This past leg has also been the first time that we have been able to relax on a passage. We are getting used to our routine aboard IO. The weather has been great and there are no adverse weather warnings for the foreseeable future. The nights have been warm and the waxing moon has accompanied our night shifts with its luminous presence. We have not run the engine in 4 days now. I have not felt the stress associated with sailing when there has been a rush or urgency (weather, timelines, etc.) to reach the next port by a certain date. As we had hoped and predicted, sailing in warmer climates is so nice. I have begun to enjoy the shifts and have even been daydreaming about the longer passages that we may undertake in the future.

Monday, January 25, 2010

Cathy's Birthday Stuck in a Bay

Not sure if the poetry is related to Robbie Burns Day, but here it is.... unedited, uncensored!

Jan 21, 2010

A poem for Cathy on Nordic V who celebrated her birthday while we were stuck in bahia de San Quintin:

Our time here at bahia San Quintin
Too soon for us, we'll not be forgittin'

Pitching and yawing, we're in for a ride
Itching to go, our boats wait to glide

Our ships are attached with anchors and plows
The grinding of chains, in my spine I feel now

Drips of water catch my attention
While tension takes turn with much apprehension

Each in our vessel, we incubate
There's seven of us, counts "Uncle Blake"

If it weren't for your birthday, on this day, oh Cathy,
Alone we'd have sat, miserable and unhappy

From Misty Moonlight came songs of delight
The three lovely girls made memories of pearls

Here in our bay, fond memories did form
To carry us in our way, to the land of the warm.


Big Fish

January 25, 2010

N28 52.840 W115 36.553
At sea. Yesterday we said good bye to all the gray whales of Bahia de San Quintin. We enjoyed their constant presence but will not miss the stinky fart breath that we experienced with regularity. We have had good wind all night (10-13 kts) and it looks to keep up.
This morning at the end of her shift Hyo found her first squid on deck (Loligo sp.) and when I put the fishing lines in the water my first strike broke the 80 lbs test on the first hit; big fish! The sun is shining and the weather is pleasant and getting warmer. We are back to the sunglasses and sunscreen at 6-am routine.


Sunday, January 24, 2010

Freezing is Bunk!

Its COLD here! We can see snow on the mountains and have used so many blankets last night and the heater was on. This is bunk. Now we have a good weather window, and are going heading as far south as the wind will allow! We have been getting good weather reports so we should have good wind for the next 3 days. We are planning on going strait for Mag bay.


Friday, January 22, 2010


January 22, 2010
Yesterday we were hit with sustained gale force winds, with even stronger gusting winds, and pelting rain here in the anchorage. During the height of the gale, one of the boats broke or lost its anchor and started drifting towards shore. Luckily, Simon from the Ozzy boat was able to get another anchor to it in time to save it from going on the beach. We spent the day inside hanging on trying to be comfortable. During lulls we had to go out to check the chafing gear on the anchor line or rearranging the backup anchors. I have never worked so hard just so we could stay in one place! The winds diminished to a mere 25 knots in the afternoon until about 10:30 pm when the squally lightning storms started up. When the wind hit from the first one, it had enough strength to lay the boat over 45 degrees. Rockaby baby, slosh around and be afraid...Lightning flashed and thunder roared but barely anything could be heard of the driving wind and pelting rain.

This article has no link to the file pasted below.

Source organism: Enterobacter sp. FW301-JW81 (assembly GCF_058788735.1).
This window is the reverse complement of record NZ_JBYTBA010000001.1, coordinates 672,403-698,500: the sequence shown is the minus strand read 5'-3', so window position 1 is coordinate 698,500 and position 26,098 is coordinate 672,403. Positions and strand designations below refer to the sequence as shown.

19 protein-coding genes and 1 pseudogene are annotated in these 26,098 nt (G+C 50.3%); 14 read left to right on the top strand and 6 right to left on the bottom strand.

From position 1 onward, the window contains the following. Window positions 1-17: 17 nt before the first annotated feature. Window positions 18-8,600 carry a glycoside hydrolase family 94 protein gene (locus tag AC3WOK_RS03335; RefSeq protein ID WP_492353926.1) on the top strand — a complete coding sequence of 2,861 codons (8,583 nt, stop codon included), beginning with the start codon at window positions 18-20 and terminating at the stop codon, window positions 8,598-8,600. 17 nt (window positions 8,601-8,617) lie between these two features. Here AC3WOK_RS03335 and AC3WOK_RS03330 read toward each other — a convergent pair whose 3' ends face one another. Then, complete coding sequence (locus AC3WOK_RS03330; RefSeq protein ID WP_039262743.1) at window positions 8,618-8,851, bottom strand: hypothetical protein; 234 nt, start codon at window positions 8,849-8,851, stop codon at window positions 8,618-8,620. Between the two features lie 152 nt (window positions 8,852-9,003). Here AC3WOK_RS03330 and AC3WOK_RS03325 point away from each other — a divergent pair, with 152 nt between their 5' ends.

Today the storm is supposed to subside and hopefully our cabin fever along with it.


Thursday, January 21, 2010

At Anchor in a Real Blow

January 21, 2010 9:35 AM Anchored in Bahia de San Quintin. Rain, heavy at times. Wind: 35 knots gusting to 40 or above. Breaking waves coming over the bow at times. We're pitching and yawing. I just paid out an extra 60 feet of chain, making the total chain length ~220 feet. Depth: 40 feet at high tide. Scope 5.5 of 5/16ths high test on the 35lbs Delta plough anchor. The CQR anchor is at the ready. According to the GPS, we did not move last night but the brunt of the 3rd low is expected tonight. We are anchored in a long narrow channel. When the tide rises, the water floods in a strong (4-5 knot) current heading up the channel. The wind is also coming from the same direction as the flood. When wind and tide are moving in the same direction, it has a noticeably calming effect on the water and life becomes more comfortable. However, when the opposite is occurs, when the tide falls and the ebbing current flows against the wind, a large and choppy sea builds and the boat rides uneasily. So twice a day we get a smooth ride and the other half, errr! Due to this current effect and howling wind, we slept intermittently last night, I want more tonight but that is very doubtful. This wind howling through the rigging has quite an un-nerving effect. It sounds louder than it should be and when IO is temporarily pitched to one side and a sea breaks against her haul, the sound is alarming, especially for the dozing skipper. In the darkness, I found myself awakened several times to a startle followed by a surge of adrenalin. I could hear my heart beat hard as I listen for any telltale noises that may indicate problems. I would usually get up and look at our position on the GPS, then take a line-of-sight on the other boats at anchor to make sure we were in the same relative position, that is, no one's anchor is dragging.